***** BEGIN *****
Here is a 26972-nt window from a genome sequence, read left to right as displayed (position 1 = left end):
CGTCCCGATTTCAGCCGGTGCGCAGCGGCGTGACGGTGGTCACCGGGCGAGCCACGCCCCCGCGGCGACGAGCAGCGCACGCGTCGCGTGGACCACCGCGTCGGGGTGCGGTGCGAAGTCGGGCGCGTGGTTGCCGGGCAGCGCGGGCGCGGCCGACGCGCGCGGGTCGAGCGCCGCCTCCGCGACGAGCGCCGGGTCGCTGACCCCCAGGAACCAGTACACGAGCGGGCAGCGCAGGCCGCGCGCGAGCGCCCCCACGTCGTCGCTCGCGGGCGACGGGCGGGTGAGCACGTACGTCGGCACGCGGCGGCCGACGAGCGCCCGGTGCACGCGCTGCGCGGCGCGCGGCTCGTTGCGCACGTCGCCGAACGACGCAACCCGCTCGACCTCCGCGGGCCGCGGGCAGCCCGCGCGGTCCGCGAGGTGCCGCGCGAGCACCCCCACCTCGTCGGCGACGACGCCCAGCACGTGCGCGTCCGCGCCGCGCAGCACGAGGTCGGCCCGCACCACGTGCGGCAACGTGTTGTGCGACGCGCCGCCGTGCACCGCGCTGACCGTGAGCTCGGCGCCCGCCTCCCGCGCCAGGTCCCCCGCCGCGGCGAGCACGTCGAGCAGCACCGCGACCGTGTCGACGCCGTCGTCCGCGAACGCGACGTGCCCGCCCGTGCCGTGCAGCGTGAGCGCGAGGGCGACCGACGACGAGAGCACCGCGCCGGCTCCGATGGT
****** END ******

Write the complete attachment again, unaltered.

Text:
Here is a 26972-nt window from a genome sequence, read left to right as displayed (position 1 = left end):
CGTCCCGATTTCAGCCGGTGCGCAGCGGCGTGACGGTGGTCACCGGGCGAGCCACGCCCCCGCGGCGACGAGCAGCGCACGCGTCGCGTGGACCACCGCGTCGGGGTGCGGTGCGAAGTCGGGCGCGTGGTTGCCGGGCAGCGCGGGCGCGGCCGACGCGCGCGGGTCGAGCGCCGCCTCCGCGACGAGCGCCGGGTCGCTGACCCCCAGGAACCAGTACACGAGCGGGCAGCGCAGGCCGCGCGCGAGCGCCCCCACGTCGTCGCTCGCGGGCGACGGGCGGGTGAGCACGTACGTCGGCACGCGGCGGCCGACGAGCGCCCGGTGCACGCGCTGCGCGGCGCGCGGCTCGTTGCGCACGTCGCCGAACGACGCAACCCGCTCGACCTCCGCGGGCCGCGGGCAGCCCGCGCGGTCCGCGAGGTGCCGCGCGAGCACCCCCACCTCGTCGGCGACGACGCCCAGCACGTGCGCGTCCGCGCCGCGCAGCACGAGGTCGGCCCGCACCACGTGCGGCAACGTGTTGTGCGACGCGCCGCCGTGCACCGCGCTGACCGTGAGCTCGGCGCCCGCCTCCCGCGCCAGGTCCCCCGCCGCGGCGAGCACGTCGAGCAGCACCGCGACCGTGTCGACGCCGTCGTCCGCGAACGCGACGTGCCCGCCCGTGCCGTGCAGCGTGAGCGCGAGGGCGACCGACGACGAGAGCACCGCGCCGGCTCCGATGGT